WASHINGTON, D.C. – Congressman Austin Scott (GA-08), House Vice-Chairman of the Congressional Sportsmen’s Caucus, today released the following statement upon the House of Representatives passing his bipartisan legislation to modernize the Pittman-Robertson Wildlife Restoration Act (PR), which collects an excise tax on sporting goods sales to fund wildlife conservation projects:

“With a national decline in outdoor recreational activities, Pittman-Robertson funds are shrinking and our state and local habitats are suffering, which is why I have been fighting to give states more flexibility in how they use their PR funds and hopefully attract more Americans to the outdoors in the process,” said Rep. Scott. “I am very pleased the House passed my PR modernization bill, and I thank Chairman Rob Bishop for his commitment to this legislation as well as to sportsmen and women across the country. As this bill heads to be considered in the Senate, I will keep pressing until our decades-old wildlife conservation funding model receives the critical updates it deserves.”

Enacted in 1937, the Pittman-Robertson Wildlife Restoration Act provides federal aid to states for management and restoration of wildlife areas. Specifically, through a system of “user pay/public benefits,” Pittman-Robertson uses proceeds from an existing federal excise tax on firearms, ammunition, and archery equipment to fund wildlife conservation and hunter education grants for state and territorial fish and wildlife agencies. However, decades of migration to urban and suburban centers have made it more difficult for the public to participate in sportsmen’s activities. As the national base of sportsmen and women declines, so do PR wildlife conservation funds.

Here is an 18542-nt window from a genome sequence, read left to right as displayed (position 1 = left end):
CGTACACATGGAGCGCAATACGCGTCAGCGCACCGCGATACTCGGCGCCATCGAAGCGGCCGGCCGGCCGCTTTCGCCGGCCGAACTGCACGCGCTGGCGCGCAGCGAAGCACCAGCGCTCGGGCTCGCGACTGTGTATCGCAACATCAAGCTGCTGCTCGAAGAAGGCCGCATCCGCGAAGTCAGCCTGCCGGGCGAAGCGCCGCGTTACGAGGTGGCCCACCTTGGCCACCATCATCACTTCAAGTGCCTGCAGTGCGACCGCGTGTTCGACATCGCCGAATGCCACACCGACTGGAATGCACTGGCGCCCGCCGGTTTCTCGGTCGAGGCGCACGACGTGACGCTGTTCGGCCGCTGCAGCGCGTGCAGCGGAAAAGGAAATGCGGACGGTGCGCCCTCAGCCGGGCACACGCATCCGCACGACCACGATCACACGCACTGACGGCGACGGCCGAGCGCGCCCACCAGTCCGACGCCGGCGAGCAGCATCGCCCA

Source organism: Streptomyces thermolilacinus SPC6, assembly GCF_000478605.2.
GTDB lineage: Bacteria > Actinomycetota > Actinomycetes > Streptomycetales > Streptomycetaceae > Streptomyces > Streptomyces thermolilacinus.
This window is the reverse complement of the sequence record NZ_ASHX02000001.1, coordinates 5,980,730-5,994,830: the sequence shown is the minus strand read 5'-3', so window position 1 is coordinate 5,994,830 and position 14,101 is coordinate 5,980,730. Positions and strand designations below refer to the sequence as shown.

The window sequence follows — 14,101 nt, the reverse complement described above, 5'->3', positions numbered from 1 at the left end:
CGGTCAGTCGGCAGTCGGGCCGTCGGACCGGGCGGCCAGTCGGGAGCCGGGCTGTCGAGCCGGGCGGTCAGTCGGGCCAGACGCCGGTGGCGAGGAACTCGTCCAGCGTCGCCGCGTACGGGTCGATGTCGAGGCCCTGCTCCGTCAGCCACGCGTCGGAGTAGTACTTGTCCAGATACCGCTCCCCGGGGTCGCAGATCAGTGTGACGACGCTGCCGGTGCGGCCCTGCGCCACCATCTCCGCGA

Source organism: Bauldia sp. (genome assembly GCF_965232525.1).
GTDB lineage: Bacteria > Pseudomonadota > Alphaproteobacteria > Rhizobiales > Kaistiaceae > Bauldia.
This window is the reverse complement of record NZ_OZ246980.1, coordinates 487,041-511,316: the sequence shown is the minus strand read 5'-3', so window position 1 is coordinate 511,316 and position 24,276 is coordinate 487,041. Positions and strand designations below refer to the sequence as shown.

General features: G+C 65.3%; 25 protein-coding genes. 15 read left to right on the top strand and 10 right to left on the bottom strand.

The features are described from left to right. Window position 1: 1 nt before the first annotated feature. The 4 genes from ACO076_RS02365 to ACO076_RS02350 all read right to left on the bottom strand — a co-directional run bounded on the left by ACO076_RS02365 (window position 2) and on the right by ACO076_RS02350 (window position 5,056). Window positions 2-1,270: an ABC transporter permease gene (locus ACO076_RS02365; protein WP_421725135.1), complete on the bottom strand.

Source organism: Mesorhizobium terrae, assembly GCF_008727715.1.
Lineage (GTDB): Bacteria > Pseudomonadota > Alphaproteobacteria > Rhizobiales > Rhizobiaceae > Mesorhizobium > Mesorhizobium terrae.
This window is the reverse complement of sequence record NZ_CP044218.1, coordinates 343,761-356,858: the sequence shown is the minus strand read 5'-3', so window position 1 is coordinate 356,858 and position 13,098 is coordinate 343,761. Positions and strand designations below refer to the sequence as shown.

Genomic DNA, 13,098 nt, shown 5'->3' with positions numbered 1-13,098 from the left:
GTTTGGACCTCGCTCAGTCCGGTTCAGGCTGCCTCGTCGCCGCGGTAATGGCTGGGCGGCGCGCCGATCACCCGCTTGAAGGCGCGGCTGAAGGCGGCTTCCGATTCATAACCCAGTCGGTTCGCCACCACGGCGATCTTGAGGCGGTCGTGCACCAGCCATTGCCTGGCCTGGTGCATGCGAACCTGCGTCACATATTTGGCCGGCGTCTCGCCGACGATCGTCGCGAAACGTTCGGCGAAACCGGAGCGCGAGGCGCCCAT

Rep. Scott’s bill, Modernizing the Pittman-Robertson Fund for Tomorrow's Needs Act (H.R. 2591), would remove the existing prohibition on Pittman-Robertson funds being used for “public relations” while also permitting fish and wildlife agencies to use PR funds for the construction, operation, and maintenance of public ranges. By expanding the ways in which PR funds can be used, sportsmen and women will see their tax dollars at work as state fish and wildlife agencies will be permitted to use modern forms of technology, such as social media and television spots, to recruit and retain both hunters and recreational shooters. To ensure that conservation remains the primary focus of Pittman-Robertson, the legislation caps the percentage of funds that can be used for public relations and recruitment.

In addition to providing new avenues for which to apportion Pittman-Robertson funds, this legislation will establish new hunter recruitment and recreational shooter recruitment grants that promote a national hunting and shooting sport recruitment program available to states under PR, further conserving the user-pay funding of wildlife conservation.